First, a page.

Secretary of State Mike Pompeo departs Sunday for a six-day, four-country visit to Asia, where he will meet with regional leaders on defense and security issues. Growing concerns about China are likely to be front and center.
Mr. Pompeo will first take part in defense and security talks in India along with Defense Secretary Mark Esper and their Indian counterparts.
The secretary will then visit the Indian Ocean island states of Sri Lanka and Maldives before traveling to Indonesia.
“We’re looking forward to strengthening critical relationships with our friends and partners, emphasizing our deep commitment to the Indo-Pacific and advancing our vision for the long-term partnership and prosperity in the region,” Dean R. Thompson, principal deputy assistant secretary of state for South and Central Asian affairs, told reporters.
Mr. Pompeo joined top ministers from India and Australia in Tokyo this month seeking to forge a closer partnership amid mutual concerns about Chinese encroachment in the region. The four powers, known as the “Quad,” have been discussing ways to coordinate military and economic policy to constrain Beijing.
The United States has been pressing China in strategic waterways off the Chinese coast in a bid to counter Beijing’s claims to vast areas of the heavily trafficked South China Sea.
Mr. Thompson said the pace and scope of relations with India is accelerating, in part as a result of growing concerns that New Delhi has regarding China. The two Asian giants had a deadly clash this summer over a long-running border dispute, which remains unsettled.
The “2-plus-2 talks” with Mr. Pompeo and Mr. Esper in New Delhi are expected to discuss that confrontation, which took place in the disputed northern region of Ladakh high in the Himalayas, Mr. Thompson said.
The United States is seeking to cement a stronger strategic partnership with the government of Prime Minister Narendra Modi, who has forged a personal partnership with President Trump, U.S. officials said.
Responses to the COVID-19 pandemic are also expected to be among the discussions. The U.S. and India have the two highest reported caseloads in the world.
Indian troops clashed with Chinese forces in June along the high-altitude border area known as the Galwan Valley.
The troops used sticks and clubs in the fight, resulting in the deaths of 20 Indian soldiers and unknown number of Chinese troops. It was the first deadly border clash since 1975.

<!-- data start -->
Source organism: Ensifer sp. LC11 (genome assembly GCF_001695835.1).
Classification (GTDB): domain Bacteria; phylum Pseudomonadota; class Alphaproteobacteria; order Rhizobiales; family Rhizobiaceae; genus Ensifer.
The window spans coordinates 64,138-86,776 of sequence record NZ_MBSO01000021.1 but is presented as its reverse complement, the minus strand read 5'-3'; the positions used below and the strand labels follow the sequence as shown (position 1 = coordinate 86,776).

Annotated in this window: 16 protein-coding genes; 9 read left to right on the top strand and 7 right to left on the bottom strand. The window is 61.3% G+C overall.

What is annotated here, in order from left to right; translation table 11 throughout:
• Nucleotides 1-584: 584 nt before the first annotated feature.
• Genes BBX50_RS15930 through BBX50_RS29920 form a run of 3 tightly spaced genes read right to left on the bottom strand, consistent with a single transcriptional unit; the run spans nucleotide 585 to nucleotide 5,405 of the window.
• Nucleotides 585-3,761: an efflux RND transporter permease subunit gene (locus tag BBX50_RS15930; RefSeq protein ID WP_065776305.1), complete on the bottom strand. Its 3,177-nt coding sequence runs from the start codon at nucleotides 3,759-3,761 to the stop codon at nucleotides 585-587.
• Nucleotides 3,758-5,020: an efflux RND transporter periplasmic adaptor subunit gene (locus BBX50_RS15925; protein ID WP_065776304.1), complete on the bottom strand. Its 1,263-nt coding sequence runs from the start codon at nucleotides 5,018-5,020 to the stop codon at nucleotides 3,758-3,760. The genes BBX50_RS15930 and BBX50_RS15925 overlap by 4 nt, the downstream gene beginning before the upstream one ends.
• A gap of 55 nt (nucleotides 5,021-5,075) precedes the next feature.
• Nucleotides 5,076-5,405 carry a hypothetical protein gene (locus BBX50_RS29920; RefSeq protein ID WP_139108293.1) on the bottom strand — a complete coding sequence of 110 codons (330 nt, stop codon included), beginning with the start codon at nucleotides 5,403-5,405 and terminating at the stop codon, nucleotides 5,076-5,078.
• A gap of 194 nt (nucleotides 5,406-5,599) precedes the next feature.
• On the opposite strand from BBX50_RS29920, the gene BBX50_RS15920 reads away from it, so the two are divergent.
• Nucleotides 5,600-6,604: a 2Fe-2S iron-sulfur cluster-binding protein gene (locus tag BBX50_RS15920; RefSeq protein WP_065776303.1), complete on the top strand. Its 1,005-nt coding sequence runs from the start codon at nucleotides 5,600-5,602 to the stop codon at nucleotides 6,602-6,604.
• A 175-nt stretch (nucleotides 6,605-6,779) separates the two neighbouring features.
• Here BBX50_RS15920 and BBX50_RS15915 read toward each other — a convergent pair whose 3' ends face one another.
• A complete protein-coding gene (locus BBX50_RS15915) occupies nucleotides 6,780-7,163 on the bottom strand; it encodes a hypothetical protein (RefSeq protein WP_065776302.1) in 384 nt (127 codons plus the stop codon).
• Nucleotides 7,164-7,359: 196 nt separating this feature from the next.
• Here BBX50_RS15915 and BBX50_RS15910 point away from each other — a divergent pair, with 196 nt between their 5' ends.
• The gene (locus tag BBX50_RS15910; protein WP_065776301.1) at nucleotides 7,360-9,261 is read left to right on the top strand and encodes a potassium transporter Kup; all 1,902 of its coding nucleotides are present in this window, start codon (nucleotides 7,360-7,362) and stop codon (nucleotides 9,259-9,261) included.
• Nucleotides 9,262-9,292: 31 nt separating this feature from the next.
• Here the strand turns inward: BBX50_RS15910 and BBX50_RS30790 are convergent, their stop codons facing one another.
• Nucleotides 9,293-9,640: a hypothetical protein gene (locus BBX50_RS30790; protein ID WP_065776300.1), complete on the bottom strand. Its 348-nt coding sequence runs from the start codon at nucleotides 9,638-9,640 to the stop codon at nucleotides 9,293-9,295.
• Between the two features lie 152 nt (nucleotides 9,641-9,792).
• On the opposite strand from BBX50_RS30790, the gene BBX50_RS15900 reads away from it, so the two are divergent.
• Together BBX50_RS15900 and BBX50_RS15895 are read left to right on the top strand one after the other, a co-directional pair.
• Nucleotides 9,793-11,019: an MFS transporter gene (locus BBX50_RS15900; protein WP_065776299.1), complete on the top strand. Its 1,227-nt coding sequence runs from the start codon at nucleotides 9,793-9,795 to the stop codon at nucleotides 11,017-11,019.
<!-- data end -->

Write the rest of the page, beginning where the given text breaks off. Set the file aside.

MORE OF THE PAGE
The military battle erupted amid growing tensions between Mr. Modi and Chinese President Xi Jinping. India recently banned a number of popular Chinese apps, citing data spying concerns.
The United States has sold eight new P-8 maritime patrol aircraft to India.
One glitch in defense ties between the United States and India was New Delhi’s decision to purchase S-400 air- and missile-defense systems from Russia, which has long been a supplier to the Indian military. The United States is opposing the sale but has not offered the comparable Terminal High-Altitude Area Defense System as a substitute.
After India, Mr. Pompeo will travel to Colombo for meetings with senior Sri Lankan leaders on security in the region. Mr. Thompson said the meetings in Sri Lanka will focus on developing close economic ties with the island nation and “our shared commitment to democracy.”
Regional maritime security cooperation also will be pursued.
In the Maldives, Mr. Pompeo will seek to cement growing ties.
Maldives’ government recently announced that it may cancel a free trade agreement with China to improve trade with other states, such as India. The government also has been restricting ties with Beijing.
Mr. Thompson said the United States cooperates with Maldives on regional security issues and combating terrorism.
David R. Stilwell, assistant secretary of state for East Asian and Pacific Affairs, said Mr. Pompeo will meet with the Indonesian president and foreign minister in Jakarta.
“Indonesia is important for a lot of reasons, not least [because] it’s the world’s most populous Muslim nation and it’s a pillar of free and open Indo-Pacific,” Mr. Stilwell said at a briefing for reporters. “It’s in a very key and strategic location.”
Washington and Jakarta share the vision for a rules-based international order in the region, he said, noting a strong, bilateral defense and counterterrorism partnership.
China has been seeking to woo Indonesia with offers of its coronavirus vaccine, but Mr. Stilwell noted that Indonesia recently pushed back against illegal fishing by Chinese vessels within the Indonesian economic zone. Indonesia is one of a number of countries on China’s periphery that have complained about aggressive moves by Beijing.
Mr. Thompson and Mr. Stilwell did not comment when asked about Indonesia’s reported decision to deny the refueling of Navy P-8 patrol aircraft in Indonesia.
Mr. Stilwell said the recent U.S. decision to declare China’s expansive maritime claims to owning most of the South China illegal benefits Indonesia.
“You’ve seen Indonesia has pushed back on Chinese ships fishing its in its [exclusive economic zone] illegally,” Mr. Stilwell said.
“There are things that we have done to empower these countries to push back.”